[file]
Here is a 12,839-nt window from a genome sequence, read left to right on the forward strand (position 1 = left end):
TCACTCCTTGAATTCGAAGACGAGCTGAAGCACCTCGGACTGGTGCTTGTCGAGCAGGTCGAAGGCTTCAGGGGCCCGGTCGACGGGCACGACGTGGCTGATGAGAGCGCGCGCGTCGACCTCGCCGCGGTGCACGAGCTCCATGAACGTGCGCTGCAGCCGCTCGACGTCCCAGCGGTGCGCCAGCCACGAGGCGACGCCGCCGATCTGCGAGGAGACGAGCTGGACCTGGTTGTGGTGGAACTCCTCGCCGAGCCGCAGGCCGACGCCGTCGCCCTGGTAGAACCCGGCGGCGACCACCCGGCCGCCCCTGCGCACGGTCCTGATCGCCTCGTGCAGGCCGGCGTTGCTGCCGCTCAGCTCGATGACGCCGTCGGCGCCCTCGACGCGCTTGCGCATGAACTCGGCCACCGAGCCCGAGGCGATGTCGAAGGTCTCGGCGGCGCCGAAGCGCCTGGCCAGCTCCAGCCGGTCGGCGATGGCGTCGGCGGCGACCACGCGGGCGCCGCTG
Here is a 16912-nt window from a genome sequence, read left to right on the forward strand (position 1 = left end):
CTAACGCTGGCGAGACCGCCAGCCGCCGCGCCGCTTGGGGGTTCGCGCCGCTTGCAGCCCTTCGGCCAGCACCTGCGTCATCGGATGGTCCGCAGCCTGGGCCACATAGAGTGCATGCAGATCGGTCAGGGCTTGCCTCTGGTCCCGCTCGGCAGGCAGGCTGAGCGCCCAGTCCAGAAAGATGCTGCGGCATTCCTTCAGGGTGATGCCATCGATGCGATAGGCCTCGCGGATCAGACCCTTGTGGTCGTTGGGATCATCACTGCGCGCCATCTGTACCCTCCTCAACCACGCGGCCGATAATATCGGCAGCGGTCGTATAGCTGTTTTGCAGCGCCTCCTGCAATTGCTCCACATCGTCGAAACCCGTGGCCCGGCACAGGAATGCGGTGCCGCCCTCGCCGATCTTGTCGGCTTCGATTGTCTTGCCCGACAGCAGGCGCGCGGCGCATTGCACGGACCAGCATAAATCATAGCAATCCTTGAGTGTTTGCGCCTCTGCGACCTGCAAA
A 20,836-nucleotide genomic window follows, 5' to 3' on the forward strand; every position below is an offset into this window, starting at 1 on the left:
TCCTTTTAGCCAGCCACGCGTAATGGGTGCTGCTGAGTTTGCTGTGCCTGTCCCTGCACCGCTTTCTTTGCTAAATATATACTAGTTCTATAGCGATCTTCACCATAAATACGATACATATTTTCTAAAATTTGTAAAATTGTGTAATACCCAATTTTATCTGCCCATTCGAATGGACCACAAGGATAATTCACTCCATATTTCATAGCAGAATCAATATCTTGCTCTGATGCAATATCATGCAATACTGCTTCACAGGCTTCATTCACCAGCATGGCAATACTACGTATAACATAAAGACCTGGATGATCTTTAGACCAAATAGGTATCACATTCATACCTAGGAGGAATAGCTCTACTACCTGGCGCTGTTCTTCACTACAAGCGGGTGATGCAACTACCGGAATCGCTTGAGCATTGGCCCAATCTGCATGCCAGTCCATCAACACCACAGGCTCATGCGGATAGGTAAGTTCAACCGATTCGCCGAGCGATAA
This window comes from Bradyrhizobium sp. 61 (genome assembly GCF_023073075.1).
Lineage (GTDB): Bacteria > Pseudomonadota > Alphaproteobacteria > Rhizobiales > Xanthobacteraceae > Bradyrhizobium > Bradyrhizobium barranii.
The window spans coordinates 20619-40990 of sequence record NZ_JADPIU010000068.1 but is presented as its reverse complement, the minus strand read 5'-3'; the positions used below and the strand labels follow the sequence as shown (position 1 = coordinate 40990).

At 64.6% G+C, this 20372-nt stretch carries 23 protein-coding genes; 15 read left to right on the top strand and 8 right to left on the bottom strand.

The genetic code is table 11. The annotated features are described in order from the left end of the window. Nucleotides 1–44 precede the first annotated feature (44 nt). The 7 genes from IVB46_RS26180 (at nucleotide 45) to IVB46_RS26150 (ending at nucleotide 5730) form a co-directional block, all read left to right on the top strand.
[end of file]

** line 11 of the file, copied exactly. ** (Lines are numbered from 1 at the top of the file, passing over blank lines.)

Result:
The genetic code is table 11. The annotated features are described in order from the left end of the window. Nucleotides 1–44 precede the first annotated feature (44 nt). The 7 genes from IVB46_RS26180 (at nucleotide 45) to IVB46_RS26150 (ending at nucleotide 5730) form a co-directional block, all read left to right on the top strand.